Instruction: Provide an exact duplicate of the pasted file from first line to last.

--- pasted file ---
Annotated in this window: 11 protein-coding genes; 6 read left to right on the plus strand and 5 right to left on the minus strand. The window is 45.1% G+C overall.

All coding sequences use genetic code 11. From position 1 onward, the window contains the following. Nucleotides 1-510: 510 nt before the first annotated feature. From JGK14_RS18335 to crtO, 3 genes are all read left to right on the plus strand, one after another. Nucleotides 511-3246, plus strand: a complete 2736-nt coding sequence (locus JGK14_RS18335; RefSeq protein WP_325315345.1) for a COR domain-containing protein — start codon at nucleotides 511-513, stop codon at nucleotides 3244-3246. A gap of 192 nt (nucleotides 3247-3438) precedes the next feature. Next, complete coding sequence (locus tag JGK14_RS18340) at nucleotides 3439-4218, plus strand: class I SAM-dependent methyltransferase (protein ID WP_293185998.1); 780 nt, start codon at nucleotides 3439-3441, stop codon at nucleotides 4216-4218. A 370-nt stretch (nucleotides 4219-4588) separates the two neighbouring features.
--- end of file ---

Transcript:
Annotated in this window: 11 protein-coding genes; 6 read left to right on the plus strand and 5 right to left on the minus strand. The window is 45.1% G+C overall.

All coding sequences use genetic code 11. From position 1 onward, the window contains the following. Nucleotides 1-510: 510 nt before the first annotated feature. From JGK14_RS18335 to crtO, 3 genes are all read left to right on the plus strand, one after another. Nucleotides 511-3246, plus strand: a complete 2736-nt coding sequence (locus JGK14_RS18335; RefSeq protein WP_325315345.1) for a COR domain-containing protein — start codon at nucleotides 511-513, stop codon at nucleotides 3244-3246. A gap of 192 nt (nucleotides 3247-3438) precedes the next feature. Next, complete coding sequence (locus tag JGK14_RS18340) at nucleotides 3439-4218, plus strand: class I SAM-dependent methyltransferase (protein ID WP_293185998.1); 780 nt, start codon at nucleotides 3439-3441, stop codon at nucleotides 4216-4218. A 370-nt stretch (nucleotides 4219-4588) separates the two neighbouring features.